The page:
An alternative tot he mode locked laser arrangement shown in FIG. 3 would be to use a gain switched DFB laser. Such a source would not provide transform limited pulses, but by utilising a non-linear amplifier for the second laser amplifier, pulse compression to transform limited pulses can be achieved, along with amplification, in the second amplifier. Pulse compression may be achieved in two ways, one way is to chop the front end of the pulse by having for example a two element amplifier with a saturable absorber element that absorbs the front part of the pulse and transmits the rest of the pulse after it reaches saturation. Alternatively the back end of the pulse may be chopped off by using gain saturation in which the carriers are depleted by the first part of the pulse so that the latter part of the pulse is not transmitted. A gain switched DFB laser is less sensitive to feedback than an LEC laser and the isolation between the two laser amplifiers may therefore be reduced possible to of the order of 40 dB.
Having achieved a stream of soliton pulses it is, in order to utilise them for data transmission, necessary to modulate the pulses with data. This is also the case for non-soliton pulse streams that may be generated using a package similar to that in FIGS. 1 or 3. In the present invention it is envisaged that modulation can be achieved by modulating the bias on the second amplifier. If the bias is turned on and off at a rate of up to 2 GHz then pulses will be correspondingly turned off and on. However if a higher bias switching rate is used, for example 10 GHz, then the amplifier does not fully turn off and the result is a ripple on the gain pulse, a typical loss being 3 dB for the `off` pulses. The modulated pulses may then be further processed to eliminate the lower intensity pulses. If the laser amplifiers are set to produce solitons then the 3 dB loss for the `off` pulses will reduce their power below soliton level and the pulse train may be filtered through a soliton loop mirror switch so that only soliton pulses and zero intervals (corresponding to the switched out lower intensity pulses) are launched into the fibre.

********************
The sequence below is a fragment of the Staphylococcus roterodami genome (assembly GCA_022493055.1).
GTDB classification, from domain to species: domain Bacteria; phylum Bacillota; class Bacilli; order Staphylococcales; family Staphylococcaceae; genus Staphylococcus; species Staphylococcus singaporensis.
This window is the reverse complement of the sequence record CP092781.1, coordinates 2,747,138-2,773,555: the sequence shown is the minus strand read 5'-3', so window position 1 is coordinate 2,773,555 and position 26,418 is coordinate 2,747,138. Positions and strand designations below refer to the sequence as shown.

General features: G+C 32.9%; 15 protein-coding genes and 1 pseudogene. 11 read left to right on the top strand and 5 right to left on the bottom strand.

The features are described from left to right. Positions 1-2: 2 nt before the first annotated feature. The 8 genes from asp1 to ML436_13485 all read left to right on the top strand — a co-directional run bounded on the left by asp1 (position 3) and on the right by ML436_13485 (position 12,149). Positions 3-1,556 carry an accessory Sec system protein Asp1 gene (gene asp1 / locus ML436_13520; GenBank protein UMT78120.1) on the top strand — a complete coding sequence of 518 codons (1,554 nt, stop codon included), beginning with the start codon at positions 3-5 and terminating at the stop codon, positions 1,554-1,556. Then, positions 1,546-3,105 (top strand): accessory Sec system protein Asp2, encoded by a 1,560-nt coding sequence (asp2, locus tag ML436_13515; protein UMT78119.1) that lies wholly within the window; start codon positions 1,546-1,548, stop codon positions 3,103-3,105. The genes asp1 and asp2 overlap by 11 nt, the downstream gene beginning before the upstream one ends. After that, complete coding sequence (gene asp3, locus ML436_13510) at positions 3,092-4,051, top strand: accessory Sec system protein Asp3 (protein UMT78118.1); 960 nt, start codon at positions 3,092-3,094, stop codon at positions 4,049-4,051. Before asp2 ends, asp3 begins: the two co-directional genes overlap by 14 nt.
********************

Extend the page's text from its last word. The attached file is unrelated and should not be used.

In both the first and the second embodiments, modulation t the second laser amplifier may also be used to provide a supervisory or response channel, for example incoming data pulses to the first laser amplifier of the package of FIG. 1 may be read (e.g. by monitoring the voltage over the device) and a modulation imposed at the second amplifier indicative of the fact that the data has been read.
While the invention has been described in connection with what is presently considered to be the most practical and preferred embodiment, it is to be understood that the invention is not to be limited to the disclosed embodiment, but on the contrary, is intended to cover various modifications and equivalent arrangements included within the spirit and scope of the appended claims.
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|U.S. Classification||372/8, 372/703, 372/19, 359/333, 372/6, 372/25|
|International Classification||G02B6/42, G02F1/35, H01S3/108, H01S5/00, H01S5/50|
|Cooperative Classification||Y10S372/703, G02B6/4207, H01S5/50|
|European Classification||G02B6/42C3C, H01S5/50|
|Nov 28, 1990||AS||Assignment|
Owner name: BRITISH TELECOMMUNICATIONS PUBLIC LIMITED COMPANY,
Free format text: ASSIGNMENT OF ASSIGNORS INTEREST.;ASSIGNOR:MARSHALL, IAN W.;REEL/FRAME:005549/0362
Effective date: 19901115